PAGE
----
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American audiences’ interest in African music has narrowed in recent years, shifting from artist to artist among the relatively few promoted by major record labels. South African pop, in particular, hasn’t sustained the appeal that crested with the spectacular success of Paul Simon’s 1986 breakthrough recording, Graceland. However, with the release of The Voice, 38-year-old Pretoria, South Africa, native Vusi Mahlasela seems ready to pick up where the internationally renowned Ladysmith Black Mambazo and Mahotella Queens left off. Blessed with a sweet and stirring voice, sometimes as high and transfixing as Youssou N’Dour’s, sometimes warm, velvety, and comforting, Mahlasela arrives on Western shores with a veteran’s credentials. He began recording in 1991, sang at Nelson Mandela’s inauguration in 1994, and was featured in the soundtrack for the recent documentary Amandla! A Revolution in Four-Part Harmony.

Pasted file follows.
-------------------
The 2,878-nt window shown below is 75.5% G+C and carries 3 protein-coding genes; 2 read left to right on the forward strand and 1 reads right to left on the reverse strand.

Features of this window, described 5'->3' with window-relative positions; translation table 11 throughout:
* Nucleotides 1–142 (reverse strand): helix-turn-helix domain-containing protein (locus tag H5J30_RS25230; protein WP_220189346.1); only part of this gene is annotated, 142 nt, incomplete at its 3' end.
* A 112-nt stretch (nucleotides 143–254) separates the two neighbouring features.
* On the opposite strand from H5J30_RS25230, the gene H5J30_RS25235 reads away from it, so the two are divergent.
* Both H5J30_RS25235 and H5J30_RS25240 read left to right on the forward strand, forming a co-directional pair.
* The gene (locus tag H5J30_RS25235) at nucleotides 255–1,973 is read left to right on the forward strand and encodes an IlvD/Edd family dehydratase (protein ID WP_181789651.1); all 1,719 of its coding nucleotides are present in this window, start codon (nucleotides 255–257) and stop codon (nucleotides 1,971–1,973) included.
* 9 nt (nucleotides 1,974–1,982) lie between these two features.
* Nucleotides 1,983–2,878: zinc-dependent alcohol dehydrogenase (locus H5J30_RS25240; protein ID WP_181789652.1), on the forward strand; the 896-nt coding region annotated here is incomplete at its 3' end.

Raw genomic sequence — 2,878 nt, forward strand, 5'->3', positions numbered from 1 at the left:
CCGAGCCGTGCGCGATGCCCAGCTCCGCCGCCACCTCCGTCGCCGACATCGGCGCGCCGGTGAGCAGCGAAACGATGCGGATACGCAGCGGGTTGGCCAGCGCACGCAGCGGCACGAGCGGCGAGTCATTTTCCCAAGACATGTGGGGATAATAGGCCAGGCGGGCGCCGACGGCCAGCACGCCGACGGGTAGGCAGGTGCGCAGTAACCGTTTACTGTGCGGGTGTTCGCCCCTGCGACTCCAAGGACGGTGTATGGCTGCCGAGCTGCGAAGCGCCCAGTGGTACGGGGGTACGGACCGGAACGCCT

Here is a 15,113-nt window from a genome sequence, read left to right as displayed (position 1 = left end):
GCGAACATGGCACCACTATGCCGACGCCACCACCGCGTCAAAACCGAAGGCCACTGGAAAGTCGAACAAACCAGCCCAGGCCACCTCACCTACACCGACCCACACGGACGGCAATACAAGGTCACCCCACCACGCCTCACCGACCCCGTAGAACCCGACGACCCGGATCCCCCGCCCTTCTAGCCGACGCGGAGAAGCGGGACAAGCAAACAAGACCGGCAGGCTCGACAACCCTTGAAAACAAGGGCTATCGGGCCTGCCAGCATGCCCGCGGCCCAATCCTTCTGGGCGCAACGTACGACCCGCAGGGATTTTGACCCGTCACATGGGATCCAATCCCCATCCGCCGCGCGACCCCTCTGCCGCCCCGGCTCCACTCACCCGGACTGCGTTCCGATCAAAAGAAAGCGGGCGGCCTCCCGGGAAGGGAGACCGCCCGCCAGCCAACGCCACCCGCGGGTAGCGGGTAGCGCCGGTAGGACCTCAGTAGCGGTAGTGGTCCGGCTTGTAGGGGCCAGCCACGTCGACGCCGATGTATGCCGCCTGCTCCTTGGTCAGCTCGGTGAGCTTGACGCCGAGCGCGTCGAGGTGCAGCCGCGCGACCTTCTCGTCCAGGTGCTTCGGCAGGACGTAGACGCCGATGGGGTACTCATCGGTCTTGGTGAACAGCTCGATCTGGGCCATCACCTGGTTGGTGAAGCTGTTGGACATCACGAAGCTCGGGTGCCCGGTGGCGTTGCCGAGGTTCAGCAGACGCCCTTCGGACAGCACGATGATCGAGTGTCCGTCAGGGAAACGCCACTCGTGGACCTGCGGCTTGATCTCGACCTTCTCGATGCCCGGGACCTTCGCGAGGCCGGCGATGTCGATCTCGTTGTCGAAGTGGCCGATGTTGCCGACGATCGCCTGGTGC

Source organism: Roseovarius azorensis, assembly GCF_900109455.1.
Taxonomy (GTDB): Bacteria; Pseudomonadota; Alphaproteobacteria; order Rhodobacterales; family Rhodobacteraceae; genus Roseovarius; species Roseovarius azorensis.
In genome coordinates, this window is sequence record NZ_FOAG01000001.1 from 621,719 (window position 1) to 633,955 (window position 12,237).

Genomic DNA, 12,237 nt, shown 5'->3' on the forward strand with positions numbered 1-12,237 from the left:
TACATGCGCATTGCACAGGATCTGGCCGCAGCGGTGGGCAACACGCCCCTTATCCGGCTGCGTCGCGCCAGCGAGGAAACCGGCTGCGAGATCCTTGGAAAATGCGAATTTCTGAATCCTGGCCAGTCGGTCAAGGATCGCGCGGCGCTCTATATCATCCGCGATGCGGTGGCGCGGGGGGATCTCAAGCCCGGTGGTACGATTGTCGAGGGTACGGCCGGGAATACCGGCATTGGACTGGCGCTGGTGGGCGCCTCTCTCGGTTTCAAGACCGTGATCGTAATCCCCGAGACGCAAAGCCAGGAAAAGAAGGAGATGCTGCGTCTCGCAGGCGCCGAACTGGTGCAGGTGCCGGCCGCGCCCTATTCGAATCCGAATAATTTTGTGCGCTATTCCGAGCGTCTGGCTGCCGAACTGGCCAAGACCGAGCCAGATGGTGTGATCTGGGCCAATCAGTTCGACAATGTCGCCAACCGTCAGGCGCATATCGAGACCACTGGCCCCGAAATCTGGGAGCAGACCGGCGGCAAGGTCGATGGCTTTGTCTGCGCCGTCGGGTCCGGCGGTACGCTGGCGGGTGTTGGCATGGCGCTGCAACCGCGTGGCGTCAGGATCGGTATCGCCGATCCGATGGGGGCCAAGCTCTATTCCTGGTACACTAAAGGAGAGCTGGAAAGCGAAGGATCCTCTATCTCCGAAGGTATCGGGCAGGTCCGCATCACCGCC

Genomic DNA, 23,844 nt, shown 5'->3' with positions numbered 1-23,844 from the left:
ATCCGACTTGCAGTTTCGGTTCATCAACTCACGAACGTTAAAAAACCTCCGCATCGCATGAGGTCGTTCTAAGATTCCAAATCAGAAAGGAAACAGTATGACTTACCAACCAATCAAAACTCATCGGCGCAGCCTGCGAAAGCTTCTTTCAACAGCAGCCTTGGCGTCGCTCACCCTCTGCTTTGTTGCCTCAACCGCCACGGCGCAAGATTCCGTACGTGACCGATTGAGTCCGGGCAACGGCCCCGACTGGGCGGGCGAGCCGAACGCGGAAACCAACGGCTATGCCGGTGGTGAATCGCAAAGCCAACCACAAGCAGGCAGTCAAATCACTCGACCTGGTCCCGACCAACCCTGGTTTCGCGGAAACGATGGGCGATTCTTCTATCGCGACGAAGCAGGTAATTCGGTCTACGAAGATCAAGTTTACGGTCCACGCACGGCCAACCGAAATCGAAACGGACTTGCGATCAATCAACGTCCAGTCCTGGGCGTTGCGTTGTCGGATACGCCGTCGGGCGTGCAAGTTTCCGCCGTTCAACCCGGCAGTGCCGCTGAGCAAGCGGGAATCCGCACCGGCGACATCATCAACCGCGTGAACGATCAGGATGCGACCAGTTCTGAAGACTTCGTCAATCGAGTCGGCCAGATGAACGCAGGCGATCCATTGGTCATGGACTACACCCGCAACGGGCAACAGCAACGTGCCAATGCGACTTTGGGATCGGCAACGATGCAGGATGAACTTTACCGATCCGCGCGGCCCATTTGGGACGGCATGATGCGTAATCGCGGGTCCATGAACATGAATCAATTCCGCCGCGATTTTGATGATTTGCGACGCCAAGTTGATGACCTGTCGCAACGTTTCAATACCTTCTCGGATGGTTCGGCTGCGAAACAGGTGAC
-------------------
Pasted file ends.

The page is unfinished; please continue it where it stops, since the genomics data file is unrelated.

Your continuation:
The Voice, Mahlasela’s first North American release, gathers 14 of his recordings that were made over the past decade or so. Some of them sound like they could be outtakes from Graceland. But the CD as a whole does not come off as a sampler; its refreshing eclecticism draws on various South African tribal folk, pop, and jazz styles that dovetail in a compelling fashion. Mahlasela is a charismatic artist whose musical maturity is evident in the expressive depth of his singing (with several songs sung in English), his sparkling acoustic guitar style, and his songwriting themes, which address South African issues of struggle and martyrdom as well as universal messages of unity and liberation.
Contributing Editor Derk Richardson writes about popular culture for Yoga Journal the San Francisco Bay Guardian, and the Web site